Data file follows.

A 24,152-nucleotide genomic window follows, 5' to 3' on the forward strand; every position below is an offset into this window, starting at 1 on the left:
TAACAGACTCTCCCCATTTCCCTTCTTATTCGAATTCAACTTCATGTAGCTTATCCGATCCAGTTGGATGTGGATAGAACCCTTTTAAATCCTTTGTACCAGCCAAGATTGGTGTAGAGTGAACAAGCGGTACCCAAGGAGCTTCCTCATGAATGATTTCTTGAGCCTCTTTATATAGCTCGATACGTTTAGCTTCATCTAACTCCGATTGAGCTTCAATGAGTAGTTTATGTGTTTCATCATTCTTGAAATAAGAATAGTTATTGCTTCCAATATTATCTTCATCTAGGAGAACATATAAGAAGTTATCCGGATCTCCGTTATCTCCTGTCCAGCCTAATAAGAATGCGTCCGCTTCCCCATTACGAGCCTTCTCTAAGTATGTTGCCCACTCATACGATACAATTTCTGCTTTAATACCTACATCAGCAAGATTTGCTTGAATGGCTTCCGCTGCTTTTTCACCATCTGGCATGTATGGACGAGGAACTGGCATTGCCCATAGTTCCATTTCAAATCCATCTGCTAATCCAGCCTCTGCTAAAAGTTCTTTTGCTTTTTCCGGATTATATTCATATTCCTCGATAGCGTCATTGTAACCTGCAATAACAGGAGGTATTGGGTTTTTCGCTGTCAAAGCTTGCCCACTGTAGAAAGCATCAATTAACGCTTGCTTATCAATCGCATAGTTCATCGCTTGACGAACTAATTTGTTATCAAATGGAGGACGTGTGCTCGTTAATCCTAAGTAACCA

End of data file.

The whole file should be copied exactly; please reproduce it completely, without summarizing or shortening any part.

A 24,152-nucleotide genomic window follows, 5' to 3' on the forward strand; every position below is an offset into this window, starting at 1 on the left:
TAACAGACTCTCCCCATTTCCCTTCTTATTCGAATTCAACTTCATGTAGCTTATCCGATCCAGTTGGATGTGGATAGAACCCTTTTAAATCCTTTGTACCAGCCAAGATTGGTGTAGAGTGAACAAGCGGTACCCAAGGAGCTTCCTCATGAATGATTTCTTGAGCCTCTTTATATAGCTCGATACGTTTAGCTTCATCTAACTCCGATTGAGCTTCAATGAGTAGTTTATGTGTTTCATCATTCTTGAAATAAGAATAGTTATTGCTTCCAATATTATCTTCATCTAGGAGAACATATAAGAAGTTATCCGGATCTCCGTTATCTCCTGTCCAGCCTAATAAGAATGCGTCCGCTTCCCCATTACGAGCCTTCTCTAAGTATGTTGCCCACTCATACGATACAATTTCTGCTTTAATACCTACATCAGCAAGATTTGCTTGAATGGCTTCCGCTGCTTTTTCACCATCTGGCATGTATGGACGAGGAACTGGCATTGCCCATAGTTCCATTTCAAATCCATCTGCTAATCCAGCCTCTGCTAAAAGTTCTTTTGCTTTTTCCGGATTATATTCATATTCCTCGATAGCGTCATTGTAACCTGCAATAACAGGAGGTATTGGGTTTTTCGCTGTCAAAGCTTGCCCACTGTAGAAAGCATCAATTAACGCTTGCTTATCAATCGCATAGTTCATCGCTTGACGAACTAATTTGTTATCAAATGGAGGACGTGTGCTCGTTAATCCTAAGTAACCA